Film Review: ‘Take This Waltz’


Canadian actress/director Sarah Polley’s Take This Waltz (2011) is a frustrating, yet undeniably beguiling observation of love and infatuation told through a staunchly female perspective, and features the talents of Michelle Williams, Seth Rogen and Sarah Silverman. Williams plays Margot, a shy, introverted writer, bubbling like a hormonal volcano about to erupt in a myriad of idiosyncratic exploits. Her husband is Lou (Rogen), a lovable yet dreary spouse who spends his time working on his own cookbook.

Margot and Lou’s love life is far from abysmal, however, when Margot meets Daniel (Luke Kirby) on an internal flight between Nova Scotia and Toronto, she feels a spark of passion she hasn’t felt for a long time. Will she act on her hormonal urges, or listen to her morally compromised subconscious? Polley has created a unique and compelling romantic tragedy that often veers towards the sublime before succumbing to some tonally erratic direction and a script, which often feels like it’s been ripped from a Danielle Steel novel.

Some scenes in Take This Waltz, such as a particularly revealing shower scene and an shared encounter between Margot and Daniel on a theme park ride (sound tracked perfectly by The Buggles’ Video Killed the Radio Star) are charmingly shot, catching the eye and engaging the mind in an intelligent and thoughtful way. However, for each sublimely framed shot there’s a selection of poorly conceived scenes riddled with heavy-handed metaphors.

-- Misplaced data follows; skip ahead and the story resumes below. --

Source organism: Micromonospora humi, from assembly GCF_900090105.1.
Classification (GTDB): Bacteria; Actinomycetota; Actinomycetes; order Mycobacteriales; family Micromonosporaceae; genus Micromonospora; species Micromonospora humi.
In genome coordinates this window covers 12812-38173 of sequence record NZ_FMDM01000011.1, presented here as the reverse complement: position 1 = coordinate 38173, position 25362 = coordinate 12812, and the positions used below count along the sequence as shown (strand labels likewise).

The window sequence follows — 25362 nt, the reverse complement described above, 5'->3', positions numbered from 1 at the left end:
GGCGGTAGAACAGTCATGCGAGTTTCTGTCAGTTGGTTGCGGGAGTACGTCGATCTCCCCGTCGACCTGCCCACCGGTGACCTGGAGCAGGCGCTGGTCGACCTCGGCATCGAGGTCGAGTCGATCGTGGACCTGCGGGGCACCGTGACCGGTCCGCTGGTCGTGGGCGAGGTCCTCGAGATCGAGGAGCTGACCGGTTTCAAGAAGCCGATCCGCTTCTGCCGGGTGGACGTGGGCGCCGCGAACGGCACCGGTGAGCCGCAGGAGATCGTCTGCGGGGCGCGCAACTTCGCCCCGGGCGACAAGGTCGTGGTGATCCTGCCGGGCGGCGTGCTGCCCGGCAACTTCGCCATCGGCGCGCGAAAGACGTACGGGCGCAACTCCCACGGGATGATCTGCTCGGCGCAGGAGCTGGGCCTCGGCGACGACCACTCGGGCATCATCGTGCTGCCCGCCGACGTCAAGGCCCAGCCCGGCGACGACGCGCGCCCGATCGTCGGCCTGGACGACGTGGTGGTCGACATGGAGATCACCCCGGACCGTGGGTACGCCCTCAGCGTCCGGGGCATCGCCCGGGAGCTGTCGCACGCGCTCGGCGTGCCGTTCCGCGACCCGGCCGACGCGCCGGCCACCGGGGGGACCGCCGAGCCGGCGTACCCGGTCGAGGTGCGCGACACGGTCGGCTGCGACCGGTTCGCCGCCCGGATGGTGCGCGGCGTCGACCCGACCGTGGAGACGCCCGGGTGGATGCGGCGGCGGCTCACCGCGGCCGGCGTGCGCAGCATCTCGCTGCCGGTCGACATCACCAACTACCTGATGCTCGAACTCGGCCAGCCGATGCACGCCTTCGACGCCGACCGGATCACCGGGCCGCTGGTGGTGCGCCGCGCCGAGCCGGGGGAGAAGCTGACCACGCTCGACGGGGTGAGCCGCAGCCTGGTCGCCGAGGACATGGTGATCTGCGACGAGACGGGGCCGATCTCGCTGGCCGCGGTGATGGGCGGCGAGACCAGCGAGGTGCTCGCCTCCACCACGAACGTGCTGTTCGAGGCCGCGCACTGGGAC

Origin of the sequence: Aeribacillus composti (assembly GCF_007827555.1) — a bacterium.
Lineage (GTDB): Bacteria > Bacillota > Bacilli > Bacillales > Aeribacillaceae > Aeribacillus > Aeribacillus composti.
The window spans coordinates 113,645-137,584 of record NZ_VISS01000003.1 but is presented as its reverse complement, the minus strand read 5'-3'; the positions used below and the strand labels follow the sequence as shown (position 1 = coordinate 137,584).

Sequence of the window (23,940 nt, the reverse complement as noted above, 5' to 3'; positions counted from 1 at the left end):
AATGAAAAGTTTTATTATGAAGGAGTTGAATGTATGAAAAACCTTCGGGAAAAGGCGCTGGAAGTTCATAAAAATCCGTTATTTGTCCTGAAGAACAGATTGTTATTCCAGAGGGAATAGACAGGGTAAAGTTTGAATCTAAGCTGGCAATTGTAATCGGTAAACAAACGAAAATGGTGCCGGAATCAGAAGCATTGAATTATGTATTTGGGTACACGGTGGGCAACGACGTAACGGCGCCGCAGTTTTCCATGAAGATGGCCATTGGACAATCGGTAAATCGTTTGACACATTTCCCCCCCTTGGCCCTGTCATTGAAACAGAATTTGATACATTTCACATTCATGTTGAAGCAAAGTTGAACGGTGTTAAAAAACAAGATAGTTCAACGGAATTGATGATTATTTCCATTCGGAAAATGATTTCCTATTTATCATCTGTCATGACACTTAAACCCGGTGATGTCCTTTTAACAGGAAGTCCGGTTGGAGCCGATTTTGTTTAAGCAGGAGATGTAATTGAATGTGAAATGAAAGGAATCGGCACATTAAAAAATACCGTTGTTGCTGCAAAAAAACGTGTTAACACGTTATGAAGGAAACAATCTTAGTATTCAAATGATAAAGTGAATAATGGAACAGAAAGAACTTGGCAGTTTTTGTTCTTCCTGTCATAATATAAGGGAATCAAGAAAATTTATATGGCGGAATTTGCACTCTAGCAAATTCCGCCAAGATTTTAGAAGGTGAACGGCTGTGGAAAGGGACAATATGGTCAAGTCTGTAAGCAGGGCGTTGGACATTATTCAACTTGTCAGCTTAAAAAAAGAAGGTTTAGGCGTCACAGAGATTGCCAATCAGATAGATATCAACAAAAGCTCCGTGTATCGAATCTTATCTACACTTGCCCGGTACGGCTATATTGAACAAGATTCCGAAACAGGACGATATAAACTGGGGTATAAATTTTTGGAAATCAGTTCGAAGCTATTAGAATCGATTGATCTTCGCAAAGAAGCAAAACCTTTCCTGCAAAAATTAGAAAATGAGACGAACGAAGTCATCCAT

Unsurprisingly, Michelle Williams steals the show, successfully transforming what should be an unlikeable and incredibly introspective protagonist into an endearing character. Her ability to switch through the gamut of emotional responses is sublime, managing to convey powerful emotions with a commendable sincerity which adds a much needed grounded perspective to Polley’s overly-polished, sun-drenched film. Sadly, Polley’s distinctive voice works less well on the two male leads, with Daniel appearing as little more than a character from an airport romantic novel and Lou, whilst strangely affable, has as much life and vivacity as an ageing family pet.

Less of a romantic drama, more a mature coming-of-age tale, Take This Waltz attempts to intelligently create its own cinematic mold through a chain of eye-catching imagery and a unique interpretation of familiar romantic troupes. Sadly it all feels a little too contrived and melodramatic with Lou’s alcoholic sister Geraldine’s (Silverman) frail message of “Life has gaps in it, it just does”, revealing the fragile foundations Polley’s film is based upon.

Patrick Gamble